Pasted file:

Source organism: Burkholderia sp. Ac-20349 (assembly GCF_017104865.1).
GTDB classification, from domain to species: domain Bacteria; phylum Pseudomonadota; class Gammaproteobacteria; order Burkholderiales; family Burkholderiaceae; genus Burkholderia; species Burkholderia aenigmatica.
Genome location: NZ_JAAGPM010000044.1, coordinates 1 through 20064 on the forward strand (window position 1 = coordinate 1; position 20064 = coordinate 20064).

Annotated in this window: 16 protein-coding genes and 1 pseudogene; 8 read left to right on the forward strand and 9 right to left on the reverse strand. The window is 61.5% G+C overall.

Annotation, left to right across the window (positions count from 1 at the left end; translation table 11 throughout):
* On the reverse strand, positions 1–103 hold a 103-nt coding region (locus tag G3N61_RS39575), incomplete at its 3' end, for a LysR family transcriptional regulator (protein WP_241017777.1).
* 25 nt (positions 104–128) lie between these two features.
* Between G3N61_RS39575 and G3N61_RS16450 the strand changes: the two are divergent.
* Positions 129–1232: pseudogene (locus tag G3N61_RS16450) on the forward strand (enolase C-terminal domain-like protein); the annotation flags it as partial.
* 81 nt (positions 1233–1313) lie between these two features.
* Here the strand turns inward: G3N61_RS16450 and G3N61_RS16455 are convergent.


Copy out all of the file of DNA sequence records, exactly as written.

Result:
Source organism: Burkholderia sp. Ac-20349 (assembly GCF_017104865.1).
GTDB classification, from domain to species: domain Bacteria; phylum Pseudomonadota; class Gammaproteobacteria; order Burkholderiales; family Burkholderiaceae; genus Burkholderia; species Burkholderia aenigmatica.
Genome location: NZ_JAAGPM010000044.1, coordinates 1 through 20064 on the forward strand (window position 1 = coordinate 1; position 20064 = coordinate 20064).

Annotated in this window: 16 protein-coding genes and 1 pseudogene; 8 read left to right on the forward strand and 9 right to left on the reverse strand. The window is 61.5% G+C overall.

Annotation, left to right across the window (positions count from 1 at the left end; translation table 11 throughout):
* On the reverse strand, positions 1–103 hold a 103-nt coding region (locus tag G3N61_RS39575), incomplete at its 3' end, for a LysR family transcriptional regulator (protein WP_241017777.1).
* 25 nt (positions 104–128) lie between these two features.
* Between G3N61_RS39575 and G3N61_RS16450 the strand changes: the two are divergent.
* Positions 129–1232: pseudogene (locus tag G3N61_RS16450) on the forward strand (enolase C-terminal domain-like protein); the annotation flags it as partial.
* 81 nt (positions 1233–1313) lie between these two features.
* Here the strand turns inward: G3N61_RS16450 and G3N61_RS16455 are convergent.